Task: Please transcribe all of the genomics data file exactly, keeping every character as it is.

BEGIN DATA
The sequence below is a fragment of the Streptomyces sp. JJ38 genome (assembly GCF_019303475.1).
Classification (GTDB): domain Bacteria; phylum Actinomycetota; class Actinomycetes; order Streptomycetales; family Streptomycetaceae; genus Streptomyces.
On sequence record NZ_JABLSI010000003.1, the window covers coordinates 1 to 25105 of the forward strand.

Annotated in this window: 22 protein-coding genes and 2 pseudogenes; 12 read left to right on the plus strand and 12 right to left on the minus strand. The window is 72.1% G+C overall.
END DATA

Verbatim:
The sequence below is a fragment of the Streptomyces sp. JJ38 genome (assembly GCF_019303475.1).
Classification (GTDB): domain Bacteria; phylum Actinomycetota; class Actinomycetes; order Streptomycetales; family Streptomycetaceae; genus Streptomyces.
On sequence record NZ_JABLSI010000003.1, the window covers coordinates 1 to 25105 of the forward strand.

Annotated in this window: 22 protein-coding genes and 2 pseudogenes; 12 read left to right on the plus strand and 12 right to left on the minus strand. The window is 72.1% G+C overall.